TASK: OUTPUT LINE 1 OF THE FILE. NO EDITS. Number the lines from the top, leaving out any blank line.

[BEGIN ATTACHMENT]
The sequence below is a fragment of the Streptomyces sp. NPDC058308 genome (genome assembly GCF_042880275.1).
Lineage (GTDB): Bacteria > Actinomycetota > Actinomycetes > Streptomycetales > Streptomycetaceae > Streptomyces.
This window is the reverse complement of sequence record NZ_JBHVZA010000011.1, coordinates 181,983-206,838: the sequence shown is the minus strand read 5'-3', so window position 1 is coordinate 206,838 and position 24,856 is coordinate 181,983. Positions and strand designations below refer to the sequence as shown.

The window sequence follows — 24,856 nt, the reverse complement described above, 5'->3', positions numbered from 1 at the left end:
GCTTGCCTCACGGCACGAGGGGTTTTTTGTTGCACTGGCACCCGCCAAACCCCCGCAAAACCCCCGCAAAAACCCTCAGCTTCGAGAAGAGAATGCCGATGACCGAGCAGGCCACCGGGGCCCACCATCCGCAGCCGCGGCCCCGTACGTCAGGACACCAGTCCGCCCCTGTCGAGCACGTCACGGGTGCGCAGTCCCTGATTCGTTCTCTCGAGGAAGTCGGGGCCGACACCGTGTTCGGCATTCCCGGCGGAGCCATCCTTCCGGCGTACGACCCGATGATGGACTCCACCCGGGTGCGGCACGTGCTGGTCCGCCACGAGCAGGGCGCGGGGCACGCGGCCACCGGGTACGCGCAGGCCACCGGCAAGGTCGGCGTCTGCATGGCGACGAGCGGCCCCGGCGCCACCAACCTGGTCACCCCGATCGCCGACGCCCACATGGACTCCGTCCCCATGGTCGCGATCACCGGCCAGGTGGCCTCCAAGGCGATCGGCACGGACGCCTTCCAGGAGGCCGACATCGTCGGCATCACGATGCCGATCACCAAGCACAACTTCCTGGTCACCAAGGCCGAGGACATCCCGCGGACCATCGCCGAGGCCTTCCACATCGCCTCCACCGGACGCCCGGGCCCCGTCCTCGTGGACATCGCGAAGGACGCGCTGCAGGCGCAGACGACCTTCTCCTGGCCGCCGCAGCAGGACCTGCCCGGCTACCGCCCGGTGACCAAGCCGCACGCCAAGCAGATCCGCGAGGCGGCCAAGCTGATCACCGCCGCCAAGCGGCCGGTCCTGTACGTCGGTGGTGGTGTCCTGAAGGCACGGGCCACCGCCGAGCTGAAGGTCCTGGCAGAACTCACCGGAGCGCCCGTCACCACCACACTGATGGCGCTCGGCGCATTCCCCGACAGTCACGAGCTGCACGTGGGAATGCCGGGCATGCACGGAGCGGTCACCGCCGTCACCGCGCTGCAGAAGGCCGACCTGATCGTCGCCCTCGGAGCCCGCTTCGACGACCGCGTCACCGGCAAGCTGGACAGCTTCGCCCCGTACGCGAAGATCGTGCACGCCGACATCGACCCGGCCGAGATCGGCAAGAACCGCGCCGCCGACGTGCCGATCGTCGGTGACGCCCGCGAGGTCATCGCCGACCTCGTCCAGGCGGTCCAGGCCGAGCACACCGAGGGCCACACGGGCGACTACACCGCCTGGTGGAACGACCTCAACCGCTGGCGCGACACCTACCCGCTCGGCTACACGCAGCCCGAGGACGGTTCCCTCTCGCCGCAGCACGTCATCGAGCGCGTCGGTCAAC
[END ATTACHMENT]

The sequence below is a fragment of the Streptomyces sp. NPDC058308 genome (genome assembly GCF_042880275.1).